Dave will be the first person to tell you that his method is not the most mathematically efficient. That his method is designed to address the emotional reasons that people have difficulty paying off debt. I think that is the right attitude. My emotional trigger is just a bit different. While some people might get frustrated by paying on a large balance and not seeing it go down and give up, I get really frustrated, and my shame is magnified, every time I make a payment and see how much money goes to interest. It is so discouraging. For that reason, I am attacking my loans based on how much interest goes out each month. While I am open to reassessing this if I feel like I need a “quick win,” I think this will work best for me for the moment or at least until I can get my balances low enough to qualify for a desirable refinance.

Beans and Rice

While $685.00 for an apartment including all utilities is pretty cheap, I could have gone even cheaper if I was willing to live with someone. I think I could easily have saved an additional $100.00 per month which is $1,200.00 per year. So why didn’t I do that? Because I won’t be out of debt in 2-3 years. If I am really lucky, I will be out of debt in 5-6ish years and there is no way I would be able to stick out intense debt repayment, and all of the sacrifices I will need to make, if I am miserable or unhappy with my living situation. Now, I’m not saying my happiness justifies me doing other extravagant things, but if $100.00 per month means I am not miserable, and that I actually cook at home because the kitchen is clean, and I’m not worrying about sharing my space with others, then I believe I will be able to stick to the plan for longer and be more successful.

I think Dave Ramsey is great and he and his team have done a wonderful job inspiring millions of people to climb out of debt. I think his plan is also great. It’s just not the right plan for me. For now.

The plan, Part 1.

-$133,259.74. How does one even go about repaying such an amount? Well, I don’t know how one would do it, but I can tell you my current plan. Input welcome.

Including this month, there are 77 months between me and my 40th birthday. According to an online debt reduction calculator, if I only paid my current minimum payments, it would not be possible to become debt free in this time frame. In fact, I would need double the amount of time (see below).

Principal: $133,259.74
# of Payments: 144
Interest Rate: 6.55%
Payment: $1,344.48

To be fair to this online tool, there are a couple of of things greatly affecting this projected repayment term: 1) While the total is for the total amount remaining, the interest rate is only an average of the non-zero interest rates, 2) the minimum payment does not include minimum payment amounts for my federal student loans but does include minimum payments on my personal student loan and car lease and, 3) it does not include any additional non-minimum payments.

Yea, so huge caveats. But it’s something. The calculator says that to payoff my loan in the time frame I want, 77 months (although sooner would be great), I would need to pay and additional $800.00 each month.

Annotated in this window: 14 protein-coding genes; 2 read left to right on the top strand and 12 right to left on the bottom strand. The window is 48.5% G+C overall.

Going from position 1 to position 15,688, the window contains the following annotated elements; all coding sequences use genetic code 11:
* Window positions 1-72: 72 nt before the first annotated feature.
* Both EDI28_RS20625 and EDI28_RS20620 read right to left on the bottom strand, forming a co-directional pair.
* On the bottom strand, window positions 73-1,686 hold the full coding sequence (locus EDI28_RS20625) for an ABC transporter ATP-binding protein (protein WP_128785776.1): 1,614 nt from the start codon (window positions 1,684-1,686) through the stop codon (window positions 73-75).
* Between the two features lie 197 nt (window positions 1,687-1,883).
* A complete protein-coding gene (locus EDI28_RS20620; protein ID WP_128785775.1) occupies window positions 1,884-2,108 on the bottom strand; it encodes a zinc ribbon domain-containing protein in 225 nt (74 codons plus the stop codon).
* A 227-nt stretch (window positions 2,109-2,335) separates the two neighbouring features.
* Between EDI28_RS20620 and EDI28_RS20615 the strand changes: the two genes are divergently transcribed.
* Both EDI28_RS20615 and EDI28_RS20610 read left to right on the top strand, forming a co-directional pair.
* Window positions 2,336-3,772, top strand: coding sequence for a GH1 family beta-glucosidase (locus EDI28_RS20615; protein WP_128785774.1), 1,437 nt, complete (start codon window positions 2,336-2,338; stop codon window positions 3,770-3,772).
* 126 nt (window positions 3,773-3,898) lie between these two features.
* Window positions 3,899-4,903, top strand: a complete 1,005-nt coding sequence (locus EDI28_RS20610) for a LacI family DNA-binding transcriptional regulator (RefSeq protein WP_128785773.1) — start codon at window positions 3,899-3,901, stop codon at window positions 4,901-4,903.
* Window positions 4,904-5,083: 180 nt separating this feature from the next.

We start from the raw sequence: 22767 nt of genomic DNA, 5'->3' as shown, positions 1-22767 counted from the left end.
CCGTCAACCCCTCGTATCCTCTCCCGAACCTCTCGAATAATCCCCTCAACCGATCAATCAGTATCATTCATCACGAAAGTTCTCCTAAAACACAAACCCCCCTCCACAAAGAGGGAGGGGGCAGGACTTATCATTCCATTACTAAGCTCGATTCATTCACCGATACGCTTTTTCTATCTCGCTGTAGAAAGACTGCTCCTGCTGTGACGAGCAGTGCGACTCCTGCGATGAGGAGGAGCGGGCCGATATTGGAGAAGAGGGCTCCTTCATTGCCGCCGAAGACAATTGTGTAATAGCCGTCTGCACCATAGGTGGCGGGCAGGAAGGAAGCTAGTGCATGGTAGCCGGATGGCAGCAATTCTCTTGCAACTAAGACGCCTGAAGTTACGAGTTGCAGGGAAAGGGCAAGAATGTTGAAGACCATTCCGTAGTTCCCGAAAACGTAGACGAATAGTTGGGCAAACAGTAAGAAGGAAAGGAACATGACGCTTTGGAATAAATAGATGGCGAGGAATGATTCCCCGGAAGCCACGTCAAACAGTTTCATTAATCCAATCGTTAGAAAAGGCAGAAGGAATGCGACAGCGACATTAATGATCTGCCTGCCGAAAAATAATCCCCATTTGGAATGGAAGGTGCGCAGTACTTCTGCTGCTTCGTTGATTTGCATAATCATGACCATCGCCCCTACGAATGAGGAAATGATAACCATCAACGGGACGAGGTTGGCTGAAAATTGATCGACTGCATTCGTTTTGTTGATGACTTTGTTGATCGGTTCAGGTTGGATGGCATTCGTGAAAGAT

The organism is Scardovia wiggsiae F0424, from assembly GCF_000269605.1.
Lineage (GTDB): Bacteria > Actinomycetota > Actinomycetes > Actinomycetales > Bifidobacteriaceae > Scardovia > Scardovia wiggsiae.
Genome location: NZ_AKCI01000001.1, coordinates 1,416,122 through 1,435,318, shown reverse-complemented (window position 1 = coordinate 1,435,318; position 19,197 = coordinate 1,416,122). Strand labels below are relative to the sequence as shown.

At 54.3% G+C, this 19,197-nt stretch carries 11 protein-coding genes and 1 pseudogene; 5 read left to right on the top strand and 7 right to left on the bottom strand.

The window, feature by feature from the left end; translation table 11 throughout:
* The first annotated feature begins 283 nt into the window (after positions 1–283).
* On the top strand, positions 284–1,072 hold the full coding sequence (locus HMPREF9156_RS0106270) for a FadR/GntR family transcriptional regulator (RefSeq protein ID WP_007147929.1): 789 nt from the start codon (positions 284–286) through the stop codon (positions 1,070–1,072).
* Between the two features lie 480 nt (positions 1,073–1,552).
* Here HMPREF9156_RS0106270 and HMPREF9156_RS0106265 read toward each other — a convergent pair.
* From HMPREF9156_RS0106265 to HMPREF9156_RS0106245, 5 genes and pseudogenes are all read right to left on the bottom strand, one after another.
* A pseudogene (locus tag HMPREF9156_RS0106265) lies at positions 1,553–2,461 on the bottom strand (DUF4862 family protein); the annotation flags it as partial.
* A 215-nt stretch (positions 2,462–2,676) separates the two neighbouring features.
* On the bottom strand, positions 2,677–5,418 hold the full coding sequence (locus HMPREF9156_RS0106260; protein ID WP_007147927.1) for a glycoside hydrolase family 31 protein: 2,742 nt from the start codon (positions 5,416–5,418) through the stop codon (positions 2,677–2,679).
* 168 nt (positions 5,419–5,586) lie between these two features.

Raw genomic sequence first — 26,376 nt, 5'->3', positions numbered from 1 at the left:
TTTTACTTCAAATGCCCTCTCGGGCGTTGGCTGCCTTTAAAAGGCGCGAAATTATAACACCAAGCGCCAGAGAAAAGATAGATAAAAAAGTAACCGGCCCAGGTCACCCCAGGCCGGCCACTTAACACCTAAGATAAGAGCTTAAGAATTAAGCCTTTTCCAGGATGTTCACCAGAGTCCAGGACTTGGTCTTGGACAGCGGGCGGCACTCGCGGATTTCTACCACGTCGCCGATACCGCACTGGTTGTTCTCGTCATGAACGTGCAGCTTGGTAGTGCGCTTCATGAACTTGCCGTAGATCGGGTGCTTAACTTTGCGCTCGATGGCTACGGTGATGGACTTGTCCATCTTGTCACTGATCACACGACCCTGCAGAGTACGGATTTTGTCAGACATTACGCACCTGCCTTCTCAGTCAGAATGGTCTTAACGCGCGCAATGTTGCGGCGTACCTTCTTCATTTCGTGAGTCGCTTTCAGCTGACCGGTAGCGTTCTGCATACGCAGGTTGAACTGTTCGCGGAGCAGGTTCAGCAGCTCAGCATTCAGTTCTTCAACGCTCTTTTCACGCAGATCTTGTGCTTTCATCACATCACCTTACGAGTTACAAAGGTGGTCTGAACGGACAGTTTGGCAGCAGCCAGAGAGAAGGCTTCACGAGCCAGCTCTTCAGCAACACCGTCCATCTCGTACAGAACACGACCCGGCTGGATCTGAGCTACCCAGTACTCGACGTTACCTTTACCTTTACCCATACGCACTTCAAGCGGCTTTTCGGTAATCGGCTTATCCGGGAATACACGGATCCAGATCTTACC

Principal: $133,259.74
# of Payments: 77
Interest Rate: 6.55%
Payment: $2,144.48

It is surprising, but that payment amount doesn’t scare me anywhere near as much as it should. Maybe it’s because I have become desensitized to the amount I owe? Or maybe it’s because $2,144.48 seems like a lifeline as I sit at financial rock bottom.

So the plan…if you read my debt breakdown post, then you will remember that my loans are broken up into roughly five (mental) groups: private loans, university loans, federal loans, a personal loan, and a car lease loan. Given these categories, my plan for repayment is as follows:

Private loans – These will be paid off first, interest rate descending, since the balances are not too dissimilar (if they were, and I had a really high balance with a low interest rate, I might  move that loan up as a payoff priority, as I would be paying more in interest on that loan every month even though it had a lower rate).

University loans – Even though three of these have a higher interest rate than some of my private loans, the repayment terms are much more generous and the ability to defer these should I encounter financial hardship is a benefit I am currently prioritizing while my repayment amount is so high.

Federal loans – As you will remember, there is a mix of interest rates here, with subsidized and unsubsidized loans. Unlike the private and university loans, this group is ordered in terms of total interest per month, so I am prioritizing the payoff of larger loans with lower interest rates over very small loans with marginally higher interest rates.

Personal and Car Lease loans – As these loans do not accrue additional interest, I will make no additional payments here. These loans will be paid off based on their minimum payments and will be paid off in December 2019 and December 2020 respectively.

So there is the loose plan as to how I will prioritize my debt repayment. Anyone who is paying off debt knows a plan isn’t a plan without a budget, so part 2 of the plan will include a budget and how I plan to earn the income necessary to pay off my debt in 77 months (or less).